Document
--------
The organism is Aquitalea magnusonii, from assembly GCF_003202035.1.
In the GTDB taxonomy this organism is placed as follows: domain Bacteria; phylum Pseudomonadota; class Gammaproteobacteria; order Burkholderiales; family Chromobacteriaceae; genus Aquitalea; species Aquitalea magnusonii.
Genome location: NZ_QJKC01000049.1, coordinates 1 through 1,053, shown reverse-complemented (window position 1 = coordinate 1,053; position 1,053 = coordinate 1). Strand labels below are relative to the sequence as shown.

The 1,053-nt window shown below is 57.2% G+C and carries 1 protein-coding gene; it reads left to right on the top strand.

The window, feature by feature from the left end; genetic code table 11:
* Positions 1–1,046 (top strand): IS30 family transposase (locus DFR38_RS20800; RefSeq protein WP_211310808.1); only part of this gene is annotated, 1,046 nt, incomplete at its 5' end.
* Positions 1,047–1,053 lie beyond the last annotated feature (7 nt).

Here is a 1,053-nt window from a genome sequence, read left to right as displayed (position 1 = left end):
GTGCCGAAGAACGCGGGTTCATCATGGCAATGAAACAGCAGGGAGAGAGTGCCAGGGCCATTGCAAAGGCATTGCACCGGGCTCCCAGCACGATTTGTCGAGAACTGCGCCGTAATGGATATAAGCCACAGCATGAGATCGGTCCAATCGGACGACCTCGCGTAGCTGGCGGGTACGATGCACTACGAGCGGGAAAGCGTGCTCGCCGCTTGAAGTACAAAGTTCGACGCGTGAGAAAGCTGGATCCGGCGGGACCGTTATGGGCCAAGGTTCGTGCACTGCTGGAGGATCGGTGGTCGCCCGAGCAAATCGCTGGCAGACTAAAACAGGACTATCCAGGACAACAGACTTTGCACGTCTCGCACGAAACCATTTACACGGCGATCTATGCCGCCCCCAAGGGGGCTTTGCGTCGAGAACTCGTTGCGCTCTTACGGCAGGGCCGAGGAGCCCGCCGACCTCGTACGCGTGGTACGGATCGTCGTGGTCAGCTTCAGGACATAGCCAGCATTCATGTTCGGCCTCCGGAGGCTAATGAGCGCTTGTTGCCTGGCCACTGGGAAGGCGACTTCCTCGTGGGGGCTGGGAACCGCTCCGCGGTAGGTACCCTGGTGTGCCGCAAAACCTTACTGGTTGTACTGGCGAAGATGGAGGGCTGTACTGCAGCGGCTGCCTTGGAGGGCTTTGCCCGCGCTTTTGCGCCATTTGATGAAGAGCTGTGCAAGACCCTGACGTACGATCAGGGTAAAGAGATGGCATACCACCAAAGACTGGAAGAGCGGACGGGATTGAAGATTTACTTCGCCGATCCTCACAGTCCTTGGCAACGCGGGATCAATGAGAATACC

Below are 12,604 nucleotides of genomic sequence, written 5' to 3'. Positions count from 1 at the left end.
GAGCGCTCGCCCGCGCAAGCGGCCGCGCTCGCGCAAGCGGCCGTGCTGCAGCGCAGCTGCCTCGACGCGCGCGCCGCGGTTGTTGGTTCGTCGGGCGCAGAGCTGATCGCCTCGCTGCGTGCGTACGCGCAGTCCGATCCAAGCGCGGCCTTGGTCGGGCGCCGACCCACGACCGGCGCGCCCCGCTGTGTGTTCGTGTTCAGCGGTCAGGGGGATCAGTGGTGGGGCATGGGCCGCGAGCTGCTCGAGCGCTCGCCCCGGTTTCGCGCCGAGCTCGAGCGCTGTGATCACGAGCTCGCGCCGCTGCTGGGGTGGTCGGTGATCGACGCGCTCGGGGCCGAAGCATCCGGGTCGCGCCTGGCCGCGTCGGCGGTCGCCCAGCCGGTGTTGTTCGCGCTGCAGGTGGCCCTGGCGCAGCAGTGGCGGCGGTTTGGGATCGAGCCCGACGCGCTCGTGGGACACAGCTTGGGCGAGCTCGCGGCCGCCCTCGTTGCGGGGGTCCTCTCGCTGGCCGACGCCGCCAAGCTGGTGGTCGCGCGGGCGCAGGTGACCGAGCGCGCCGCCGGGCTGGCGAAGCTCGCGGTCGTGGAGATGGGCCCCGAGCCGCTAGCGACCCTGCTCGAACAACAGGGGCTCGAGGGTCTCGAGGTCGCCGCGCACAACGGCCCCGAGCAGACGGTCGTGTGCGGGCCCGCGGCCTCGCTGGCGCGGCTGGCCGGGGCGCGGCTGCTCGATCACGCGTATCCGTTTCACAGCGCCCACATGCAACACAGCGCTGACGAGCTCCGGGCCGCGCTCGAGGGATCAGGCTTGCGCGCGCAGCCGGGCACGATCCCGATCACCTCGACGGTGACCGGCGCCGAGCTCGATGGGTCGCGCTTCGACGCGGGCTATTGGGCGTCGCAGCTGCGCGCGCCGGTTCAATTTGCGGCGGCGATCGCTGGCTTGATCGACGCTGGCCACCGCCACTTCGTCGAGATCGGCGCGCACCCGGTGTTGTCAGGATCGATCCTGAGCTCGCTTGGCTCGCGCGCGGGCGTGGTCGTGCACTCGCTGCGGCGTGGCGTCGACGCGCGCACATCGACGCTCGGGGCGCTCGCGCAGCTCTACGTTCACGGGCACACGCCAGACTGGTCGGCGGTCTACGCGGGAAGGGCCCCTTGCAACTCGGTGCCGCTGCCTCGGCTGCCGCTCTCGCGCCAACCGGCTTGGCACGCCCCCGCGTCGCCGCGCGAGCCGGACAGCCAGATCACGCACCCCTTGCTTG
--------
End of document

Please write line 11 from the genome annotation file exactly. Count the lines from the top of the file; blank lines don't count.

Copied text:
GAGCGCTCGCCCGCGCAAGCGGCCGCGCTCGCGCAAGCGGCCGTGCTGCAGCGCAGCTGCCTCGACGCGCGCGCCGCGGTTGTTGGTTCGTCGGGCGCAGAGCTGATCGCCTCGCTGCGTGCGTACGCGCAGTCCGATCCAAGCGCGGCCTTGGTCGGGCGCCGACCCACGACCGGCGCGCCCCGCTGTGTGTTCGTGTTCAGCGGTCAGGGGGATCAGTGGTGGGGCATGGGCCGCGAGCTGCTCGAGCGCTCGCCCCGGTTTCGCGCCGAGCTCGAGCGCTGTGATCACGAGCTCGCGCCGCTGCTGGGGTGGTCGGTGATCGACGCGCTCGGGGCCGAAGCATCCGGGTCGCGCCTGGCCGCGTCGGCGGTCGCCCAGCCGGTGTTGTTCGCGCTGCAGGTGGCCCTGGCGCAGCAGTGGCGGCGGTTTGGGATCGAGCCCGACGCGCTCGTGGGACACAGCTTGGGCGAGCTCGCGGCCGCCCTCGTTGCGGGGGTCCTCTCGCTGGCCGACGCCGCCAAGCTGGTGGTCGCGCGGGCGCAGGTGACCGAGCGCGCCGCCGGGCTGGCGAAGCTCGCGGTCGTGGAGATGGGCCCCGAGCCGCTAGCGACCCTGCTCGAACAACAGGGGCTCGAGGGTCTCGAGGTCGCCGCGCACAACGGCCCCGAGCAGACGGTCGTGTGCGGGCCCGCGGCCTCGCTGGCGCGGCTGGCCGGGGCGCGGCTGCTCGATCACGCGTATCCGTTTCACAGCGCCCACATGCAACACAGCGCTGACGAGCTCCGGGCCGCGCTCGAGGGATCAGGCTTGCGCGCGCAGCCGGGCACGATCCCGATCACCTCGACGGTGACCGGCGCCGAGCTCGATGGGTCGCGCTTCGACGCGGGCTATTGGGCGTCGCAGCTGCGCGCGCCGGTTCAATTTGCGGCGGCGATCGCTGGCTTGATCGACGCTGGCCACCGCCACTTCGTCGAGATCGGCGCGCACCCGGTGTTGTCAGGATCGATCCTGAGCTCGCTTGGCTCGCGCGCGGGCGTGGTCGTGCACTCGCTGCGGCGTGGCGTCGACGCGCGCACATCGACGCTCGGGGCGCTCGCGCAGCTCTACGTTCACGGGCACACGCCAGACTGGTCGGCGGTCTACGCGGGAAGGGCCCCTTGCAACTCGGTGCCGCTGCCTCGGCTGCCGCTCTCGCGCCAACCGGCTTGGCACGCCCCCGCGTCGCCGCGCGAGCCGGACAGCCAGATCACGCACCCCTTGCTTG